Abu Simbel lies 280kms south of Aswan and boasts two temples built into a hillside.
The Great Temple honours the gods Ra-Harakty, Amun, Ptah and the deified Pharoah Ramses 2nd dating back some 3,400 years. The four main statues (all of Ramses 2nd) are some 33 metres high.
The neighbouring Temple of Hathor is guarded by six further standing statues of Ramses and Nesferati.
They were “discovered” in 1813 by explorer, treasure-hunter and Egyptologist Burkhart.
If these temples were not impressive enough, the temples were relocated between 1964-68 by some 900 experts from five nationalities due to the construction of the Aswan dam in chunks each weighing some 3000 tonnes in an incredible feat of engineering.
The first bus leaves Aswan bus depot at 8am, but it is recommended to be there early as the bus can fill up pretty fast. It costs E£25 and takes just under four hours.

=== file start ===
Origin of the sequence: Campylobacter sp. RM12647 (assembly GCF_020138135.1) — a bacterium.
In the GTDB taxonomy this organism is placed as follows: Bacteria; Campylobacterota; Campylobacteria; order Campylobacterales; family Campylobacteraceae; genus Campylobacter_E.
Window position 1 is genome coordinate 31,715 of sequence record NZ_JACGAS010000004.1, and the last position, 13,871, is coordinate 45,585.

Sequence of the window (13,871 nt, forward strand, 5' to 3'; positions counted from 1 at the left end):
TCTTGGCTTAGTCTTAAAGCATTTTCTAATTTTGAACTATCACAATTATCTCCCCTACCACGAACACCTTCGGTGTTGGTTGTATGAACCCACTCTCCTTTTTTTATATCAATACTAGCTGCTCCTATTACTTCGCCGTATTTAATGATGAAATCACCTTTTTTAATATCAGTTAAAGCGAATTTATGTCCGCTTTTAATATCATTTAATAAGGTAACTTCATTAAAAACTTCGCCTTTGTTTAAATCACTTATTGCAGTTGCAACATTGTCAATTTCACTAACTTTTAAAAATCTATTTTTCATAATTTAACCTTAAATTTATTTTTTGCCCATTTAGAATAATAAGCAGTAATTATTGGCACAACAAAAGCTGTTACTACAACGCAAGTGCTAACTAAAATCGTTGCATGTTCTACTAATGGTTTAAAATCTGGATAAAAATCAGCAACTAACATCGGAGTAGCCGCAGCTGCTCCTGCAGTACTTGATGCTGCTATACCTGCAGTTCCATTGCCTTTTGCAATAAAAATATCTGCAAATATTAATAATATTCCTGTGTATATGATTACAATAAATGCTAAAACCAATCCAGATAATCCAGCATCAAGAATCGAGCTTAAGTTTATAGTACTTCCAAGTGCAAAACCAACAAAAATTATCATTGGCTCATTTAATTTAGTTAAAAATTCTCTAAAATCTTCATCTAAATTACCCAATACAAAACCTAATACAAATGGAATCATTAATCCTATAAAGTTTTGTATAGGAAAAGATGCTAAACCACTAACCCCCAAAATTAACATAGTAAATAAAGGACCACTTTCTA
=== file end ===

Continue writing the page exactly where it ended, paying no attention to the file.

From the bus stop it is a two kilometre walk to the temple. Entrance is E£95, although they accept my out of date student card and charge me E£53.50.
During these troubled times, Milan and i share the sight with just two other tourists and the sensation of walking into the desolate complex is completely astonishing.
No photography is allowed inside the temples.
There is an interesting museum which shows the relocation project which takes time to persuade them to open up for us. All museums are currently closed in Egypt.
Minibuses leave every hour or so from the bus terminal, charge E£30 and take just over three hours.
Budget accommodation is limited to the Abu Simbel Village Guest House.